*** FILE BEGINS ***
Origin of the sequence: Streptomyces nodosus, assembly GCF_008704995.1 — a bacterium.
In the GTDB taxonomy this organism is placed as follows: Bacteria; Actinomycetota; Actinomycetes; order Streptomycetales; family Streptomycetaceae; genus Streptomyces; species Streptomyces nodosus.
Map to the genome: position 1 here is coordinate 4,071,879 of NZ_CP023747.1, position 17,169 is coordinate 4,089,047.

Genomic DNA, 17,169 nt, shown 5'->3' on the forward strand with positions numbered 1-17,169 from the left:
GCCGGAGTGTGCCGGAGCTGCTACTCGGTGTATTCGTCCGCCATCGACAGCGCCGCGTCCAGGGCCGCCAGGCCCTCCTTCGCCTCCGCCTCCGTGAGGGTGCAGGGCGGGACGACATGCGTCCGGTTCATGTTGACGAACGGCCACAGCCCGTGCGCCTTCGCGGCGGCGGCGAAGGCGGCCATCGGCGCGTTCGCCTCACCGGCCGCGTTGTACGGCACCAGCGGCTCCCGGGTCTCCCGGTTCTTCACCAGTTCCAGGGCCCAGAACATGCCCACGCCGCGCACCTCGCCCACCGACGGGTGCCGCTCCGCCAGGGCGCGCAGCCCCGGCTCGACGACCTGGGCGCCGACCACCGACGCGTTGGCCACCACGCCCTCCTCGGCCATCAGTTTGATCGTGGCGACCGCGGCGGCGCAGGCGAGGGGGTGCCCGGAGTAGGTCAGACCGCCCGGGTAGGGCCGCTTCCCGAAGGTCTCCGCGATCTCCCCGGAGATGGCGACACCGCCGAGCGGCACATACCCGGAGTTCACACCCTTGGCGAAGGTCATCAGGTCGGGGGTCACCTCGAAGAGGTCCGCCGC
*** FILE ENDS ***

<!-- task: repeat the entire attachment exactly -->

Origin of the sequence: Streptomyces nodosus, assembly GCF_008704995.1 — a bacterium.
In the GTDB taxonomy this organism is placed as follows: Bacteria; Actinomycetota; Actinomycetes; order Streptomycetales; family Streptomycetaceae; genus Streptomyces; species Streptomyces nodosus.
Map to the genome: position 1 here is coordinate 4,071,879 of NZ_CP023747.1, position 17,169 is coordinate 4,089,047.

Genomic DNA, 17,169 nt, shown 5'->3' on the forward strand with positions numbered 1-17,169 from the left:
GCCGGAGTGTGCCGGAGCTGCTACTCGGTGTATTCGTCCGCCATCGACAGCGCCGCGTCCAGGGCCGCCAGGCCCTCCTTCGCCTCCGCCTCCGTGAGGGTGCAGGGCGGGACGACATGCGTCCGGTTCATGTTGACGAACGGCCACAGCCCGTGCGCCTTCGCGGCGGCGGCGAAGGCGGCCATCGGCGCGTTCGCCTCACCGGCCGCGTTGTACGGCACCAGCGGCTCCCGGGTCTCCCGGTTCTTCACCAGTTCCAGGGCCCAGAACATGCCCACGCCGCGCACCTCGCCCACCGACGGGTGCCGCTCCGCCAGGGCGCGCAGCCCCGGCTCGACGACCTGGGCGCCGACCACCGACGCGTTGGCCACCACGCCCTCCTCGGCCATCAGTTTGATCGTGGCGACCGCGGCGGCGCAGGCGAGGGGGTGCCCGGAGTAGGTCAGACCGCCCGGGTAGGGCCGCTTCCCGAAGGTCTCCGCGATCTCCCCGGAGATGGCGACACCGCCGAGCGGCACATACCCGGAGTTCACACCCTTGGCGAAGGTCATCAGGTCGGGGGTCACCTCGAAGAGGTCCGCCGC